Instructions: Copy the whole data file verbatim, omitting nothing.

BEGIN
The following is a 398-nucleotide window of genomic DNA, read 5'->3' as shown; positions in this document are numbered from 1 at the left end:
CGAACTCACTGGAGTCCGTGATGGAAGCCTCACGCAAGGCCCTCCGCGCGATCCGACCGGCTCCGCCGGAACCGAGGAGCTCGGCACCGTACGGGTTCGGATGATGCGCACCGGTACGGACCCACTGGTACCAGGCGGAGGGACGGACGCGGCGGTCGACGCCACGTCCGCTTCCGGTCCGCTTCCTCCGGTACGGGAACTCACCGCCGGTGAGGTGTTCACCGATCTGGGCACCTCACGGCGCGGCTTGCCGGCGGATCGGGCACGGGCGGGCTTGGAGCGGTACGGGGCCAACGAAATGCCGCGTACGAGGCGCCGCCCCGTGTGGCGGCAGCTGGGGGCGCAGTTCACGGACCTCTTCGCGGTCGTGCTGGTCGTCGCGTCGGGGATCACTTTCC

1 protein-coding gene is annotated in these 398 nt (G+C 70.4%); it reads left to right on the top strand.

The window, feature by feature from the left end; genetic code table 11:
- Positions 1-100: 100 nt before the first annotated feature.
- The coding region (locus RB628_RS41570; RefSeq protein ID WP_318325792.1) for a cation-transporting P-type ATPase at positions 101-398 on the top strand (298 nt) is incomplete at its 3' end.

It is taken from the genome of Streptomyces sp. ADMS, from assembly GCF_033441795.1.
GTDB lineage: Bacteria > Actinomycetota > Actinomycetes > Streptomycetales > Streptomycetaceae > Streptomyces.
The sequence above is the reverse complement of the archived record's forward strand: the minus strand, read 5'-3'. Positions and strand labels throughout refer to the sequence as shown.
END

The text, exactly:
The following is a 398-nucleotide window of genomic DNA, read 5'->3' as shown; positions in this document are numbered from 1 at the left end:
CGAACTCACTGGAGTCCGTGATGGAAGCCTCACGCAAGGCCCTCCGCGCGATCCGACCGGCTCCGCCGGAACCGAGGAGCTCGGCACCGTACGGGTTCGGATGATGCGCACCGGTACGGACCCACTGGTACCAGGCGGAGGGACGGACGCGGCGGTCGACGCCACGTCCGCTTCCGGTCCGCTTCCTCCGGTACGGGAACTCACCGCCGGTGAGGTGTTCACCGATCTGGGCACCTCACGGCGCGGCTTGCCGGCGGATCGGGCACGGGCGGGCTTGGAGCGGTACGGGGCCAACGAAATGCCGCGTACGAGGCGCCGCCCCGTGTGGCGGCAGCTGGGGGCGCAGTTCACGGACCTCTTCGCGGTCGTGCTGGTCGTCGCGTCGGGGATCACTTTCC

1 protein-coding gene is annotated in these 398 nt (G+C 70.4%); it reads left to right on the top strand.

The window, feature by feature from the left end; genetic code table 11:
- Positions 1-100: 100 nt before the first annotated feature.
- The coding region (locus RB628_RS41570; RefSeq protein ID WP_318325792.1) for a cation-transporting P-type ATPase at positions 101-398 on the top strand (298 nt) is incomplete at its 3' end.

It is taken from the genome of Streptomyces sp. ADMS, from assembly GCF_033441795.1.
GTDB lineage: Bacteria > Actinomycetota > Actinomycetes > Streptomycetales > Streptomycetaceae > Streptomyces.
The sequence above is the reverse complement of the archived record's forward strand: the minus strand, read 5'-3'. Positions and strand labels throughout refer to the sequence as shown.